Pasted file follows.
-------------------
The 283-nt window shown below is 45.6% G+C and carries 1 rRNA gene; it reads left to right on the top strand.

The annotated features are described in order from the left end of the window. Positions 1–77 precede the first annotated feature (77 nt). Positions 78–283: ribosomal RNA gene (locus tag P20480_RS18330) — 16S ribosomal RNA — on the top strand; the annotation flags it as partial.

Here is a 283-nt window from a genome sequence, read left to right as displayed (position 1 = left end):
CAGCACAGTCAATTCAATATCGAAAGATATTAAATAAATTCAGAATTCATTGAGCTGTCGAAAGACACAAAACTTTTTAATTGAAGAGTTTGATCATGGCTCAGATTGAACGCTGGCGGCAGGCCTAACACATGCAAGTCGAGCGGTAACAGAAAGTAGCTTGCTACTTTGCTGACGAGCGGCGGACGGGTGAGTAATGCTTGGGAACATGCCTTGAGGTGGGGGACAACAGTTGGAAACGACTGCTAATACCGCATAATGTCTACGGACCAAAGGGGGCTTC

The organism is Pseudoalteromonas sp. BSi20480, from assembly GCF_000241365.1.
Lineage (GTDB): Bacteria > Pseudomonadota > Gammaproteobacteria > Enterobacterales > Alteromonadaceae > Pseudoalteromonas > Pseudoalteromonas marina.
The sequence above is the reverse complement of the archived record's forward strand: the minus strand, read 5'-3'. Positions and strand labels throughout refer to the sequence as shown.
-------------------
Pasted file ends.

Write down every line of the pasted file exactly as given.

The 283-nt window shown below is 45.6% G+C and carries 1 rRNA gene; it reads left to right on the top strand.

The annotated features are described in order from the left end of the window. Positions 1–77 precede the first annotated feature (77 nt). Positions 78–283: ribosomal RNA gene (locus tag P20480_RS18330) — 16S ribosomal RNA — on the top strand; the annotation flags it as partial.

Here is a 283-nt window from a genome sequence, read left to right as displayed (position 1 = left end):
CAGCACAGTCAATTCAATATCGAAAGATATTAAATAAATTCAGAATTCATTGAGCTGTCGAAAGACACAAAACTTTTTAATTGAAGAGTTTGATCATGGCTCAGATTGAACGCTGGCGGCAGGCCTAACACATGCAAGTCGAGCGGTAACAGAAAGTAGCTTGCTACTTTGCTGACGAGCGGCGGACGGGTGAGTAATGCTTGGGAACATGCCTTGAGGTGGGGGACAACAGTTGGAAACGACTGCTAATACCGCATAATGTCTACGGACCAAAGGGGGCTTC

The organism is Pseudoalteromonas sp. BSi20480, from assembly GCF_000241365.1.
Lineage (GTDB): Bacteria > Pseudomonadota > Gammaproteobacteria > Enterobacterales > Alteromonadaceae > Pseudoalteromonas > Pseudoalteromonas marina.
The sequence above is the reverse complement of the archived record's forward strand: the minus strand, read 5'-3'. Positions and strand labels throughout refer to the sequence as shown.